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‘My Partner’s More Sexually Experienced And It’s Giving Me Performance Anxiety’

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Sex can be complicated. We all have different ideas of what ‘good’ sex is, which partly come from our experiences. When you have sex with someone for the first time, you have to acknowledge that their sexual experiences might look different from ours. Especially if they’ve had more sexual partners than you.

This week’s reader, Nicole, says that her lack of sexual experience is affecting her sex life. “I am seeing a guy who’s had way more partners than I have. He seems to be used to women sexually performing a certain way.”

“My experiences have been a bit different as it takes me time to build trust. I now have performance anxiety and worry that I’m always being compared to previous partners by not living up to the bar other women have set,” Nicole says.

“In this case, I’m referring to having orgasms which I haven’t been able to do with him yet, although he’s doing all he can.”

“Apparently, most women he’s been with have at least a couple of orgasms. Now I’m just in my head and feeling really insecure like I’m letting him and myself down.”

How can Nicole ease her sexual anxieties? Counselling Directory member Siobhan Butt writes in.

How can she discuss her worries with her partner?

Butt says talking about this will certainly help because it doesn’t sound like either of them are happy with their sex life, “I wonder when he says he has been able to give other women orgasms. Is it because he is feeling insecure and also because you haven’t had one with him yet?”

“Do you know how you like to be sexually stimulated or is this something that feels unknown to you also?”

This is bound to be an uncomfortable conversation and it may even feel too personal. “But being honest with each other about your sex life will unlock the door to confidence and joy,” Butt says.

“Try being in an environment where you both feel relaxed and comfortable to have an open conversation, discuss some of your fantasies, some of your mistakes, some funny stories, what have you always wanted to try but haven’t been able to, what do you daydream about, what parts of each others bodies do you really like?”

Talking about sex more will help to break down some of the barriers that have been created. “You are not letting anyone down by not having an orgasm, does sex always have to result in an orgasm? Can it just feel nice and deepen the connection between you?,” Butt asks.

She adds that sex doesn’t always have to mean penetration, most women find it difficult to have a full orgasm with penetration alone. “Maybe you could discuss other things you enjoy doing together sexually and just have fun together.”

“A big part of sex is about joy, pleasure and fun, if your sex life doesn’t feel like this between you think about how you can bring this into the bedroom.”

What is performance anxiety and what does it look like during sex?

“Performance anxiety is a result of someone’s negative thoughts about themselves, their body and their ability to perform well sexually,” Butt says.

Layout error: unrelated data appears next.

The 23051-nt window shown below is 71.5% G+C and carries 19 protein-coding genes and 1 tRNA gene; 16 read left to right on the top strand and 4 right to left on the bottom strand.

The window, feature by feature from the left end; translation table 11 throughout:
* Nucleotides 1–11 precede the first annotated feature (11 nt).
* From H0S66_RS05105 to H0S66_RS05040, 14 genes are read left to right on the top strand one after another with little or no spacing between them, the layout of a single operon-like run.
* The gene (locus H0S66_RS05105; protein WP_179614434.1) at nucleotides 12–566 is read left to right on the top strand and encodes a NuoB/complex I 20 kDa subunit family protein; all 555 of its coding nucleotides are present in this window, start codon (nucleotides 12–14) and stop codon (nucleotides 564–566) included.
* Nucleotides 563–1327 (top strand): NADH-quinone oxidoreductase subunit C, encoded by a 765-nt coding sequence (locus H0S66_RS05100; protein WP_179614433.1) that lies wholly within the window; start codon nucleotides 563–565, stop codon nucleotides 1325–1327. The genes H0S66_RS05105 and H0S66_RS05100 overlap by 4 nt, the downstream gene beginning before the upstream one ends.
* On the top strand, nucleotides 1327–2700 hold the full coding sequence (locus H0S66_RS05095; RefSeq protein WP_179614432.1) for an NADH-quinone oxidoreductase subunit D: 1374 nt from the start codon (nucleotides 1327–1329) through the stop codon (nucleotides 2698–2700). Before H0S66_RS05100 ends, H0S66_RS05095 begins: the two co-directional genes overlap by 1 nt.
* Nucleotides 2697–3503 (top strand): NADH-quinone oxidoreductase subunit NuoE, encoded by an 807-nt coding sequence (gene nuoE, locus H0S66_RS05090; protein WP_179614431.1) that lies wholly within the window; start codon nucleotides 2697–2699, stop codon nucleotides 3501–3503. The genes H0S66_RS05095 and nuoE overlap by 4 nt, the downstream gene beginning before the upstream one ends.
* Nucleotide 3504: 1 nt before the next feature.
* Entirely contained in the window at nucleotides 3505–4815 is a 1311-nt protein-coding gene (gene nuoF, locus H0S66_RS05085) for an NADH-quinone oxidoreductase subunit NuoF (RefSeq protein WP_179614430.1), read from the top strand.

“During sex it can show up as not wanting to be seen naked, not being able to communicate, feeling too anxious to try new things for fear of doing them ‘wrong’ (fyi the first time you ever do anything it’s always going to feel “wrong” because it’s your first time) and just a lack of confidence in who you are,” Butt explains.

“You might find it difficult to have an orgasm for fear of looking or sounding weird and different, when we have an orgasm we lose control of ourselves and the fear of losing control could be another thing that holds you back from experiencing pleasure.”

What practical tips would you give this reader?

A large part of sex is communication. “Where else in your relationship do you think you and your partner work together well and can communicate openly and honestly?” Butt asks.

“Think about what feelings and thoughts you have in those situations, what is it about that situation that brings you the confidence to talk openly together and can you bring this to your sexual encounters.”

What Butt is really hearing from Nicole is some shame and embarrassment about her lack of sexual experience and that this feels really difficult for her. “Remember someone could have had 1000 sexual encounters but still be terrible in bed for you because your body is unique and you experience pleasure differently and that is ok because you are you.”

“Have confidence that it is ok to ask for your wants and needs to be met (in any situation, not just the bedroom) and that your body is worthy and deserving of pleasure.”

“Really great sex is a lifelong journey involving openness and honesty and it can be a really fun journey to go on together,” Butt says.

Love Stuck is for those who’ve hit a romantic wall, whether you’re single or have been coupled up for decades. With the help of trained sex and relationship therapists, HuffPost UK will help answer your dilemmas. Submit a question here

Rebecca Zisser/HuffPost UK

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